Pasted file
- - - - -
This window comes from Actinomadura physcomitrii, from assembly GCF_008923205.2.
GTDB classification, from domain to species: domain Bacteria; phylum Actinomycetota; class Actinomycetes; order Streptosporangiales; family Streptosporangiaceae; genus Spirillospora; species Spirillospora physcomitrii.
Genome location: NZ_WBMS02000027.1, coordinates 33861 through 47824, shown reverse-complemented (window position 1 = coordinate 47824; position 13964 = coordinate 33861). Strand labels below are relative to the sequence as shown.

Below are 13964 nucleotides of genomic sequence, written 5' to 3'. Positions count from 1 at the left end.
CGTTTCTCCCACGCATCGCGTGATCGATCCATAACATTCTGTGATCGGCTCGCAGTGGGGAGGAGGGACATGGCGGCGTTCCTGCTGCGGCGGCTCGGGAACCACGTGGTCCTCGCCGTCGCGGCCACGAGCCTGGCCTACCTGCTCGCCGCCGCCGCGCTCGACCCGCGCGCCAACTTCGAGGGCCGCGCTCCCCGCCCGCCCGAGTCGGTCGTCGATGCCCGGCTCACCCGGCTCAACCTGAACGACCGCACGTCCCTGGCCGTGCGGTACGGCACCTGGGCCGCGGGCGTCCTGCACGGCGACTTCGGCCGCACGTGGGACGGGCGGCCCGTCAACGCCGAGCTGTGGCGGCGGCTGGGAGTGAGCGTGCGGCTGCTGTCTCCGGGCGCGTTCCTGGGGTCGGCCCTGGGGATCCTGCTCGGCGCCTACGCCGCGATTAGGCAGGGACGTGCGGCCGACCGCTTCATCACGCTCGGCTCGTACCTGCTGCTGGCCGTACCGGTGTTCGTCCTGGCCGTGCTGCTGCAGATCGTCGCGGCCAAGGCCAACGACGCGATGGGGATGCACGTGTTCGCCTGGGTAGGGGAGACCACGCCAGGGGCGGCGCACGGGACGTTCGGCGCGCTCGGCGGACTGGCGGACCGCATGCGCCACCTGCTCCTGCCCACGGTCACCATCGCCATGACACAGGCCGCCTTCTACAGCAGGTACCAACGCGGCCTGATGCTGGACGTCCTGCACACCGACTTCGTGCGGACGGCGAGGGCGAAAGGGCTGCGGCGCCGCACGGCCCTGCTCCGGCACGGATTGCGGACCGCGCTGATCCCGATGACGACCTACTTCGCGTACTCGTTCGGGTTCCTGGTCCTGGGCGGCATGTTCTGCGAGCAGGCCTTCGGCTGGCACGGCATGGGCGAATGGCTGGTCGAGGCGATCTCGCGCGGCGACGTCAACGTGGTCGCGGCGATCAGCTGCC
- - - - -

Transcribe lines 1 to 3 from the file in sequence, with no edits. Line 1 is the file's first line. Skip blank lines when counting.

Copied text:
This window comes from Actinomadura physcomitrii, from assembly GCF_008923205.2.
GTDB classification, from domain to species: domain Bacteria; phylum Actinomycetota; class Actinomycetes; order Streptosporangiales; family Streptosporangiaceae; genus Spirillospora; species Spirillospora physcomitrii.
Genome location: NZ_WBMS02000027.1, coordinates 33861 through 47824, shown reverse-complemented (window position 1 = coordinate 47824; position 13964 = coordinate 33861). Strand labels below are relative to the sequence as shown.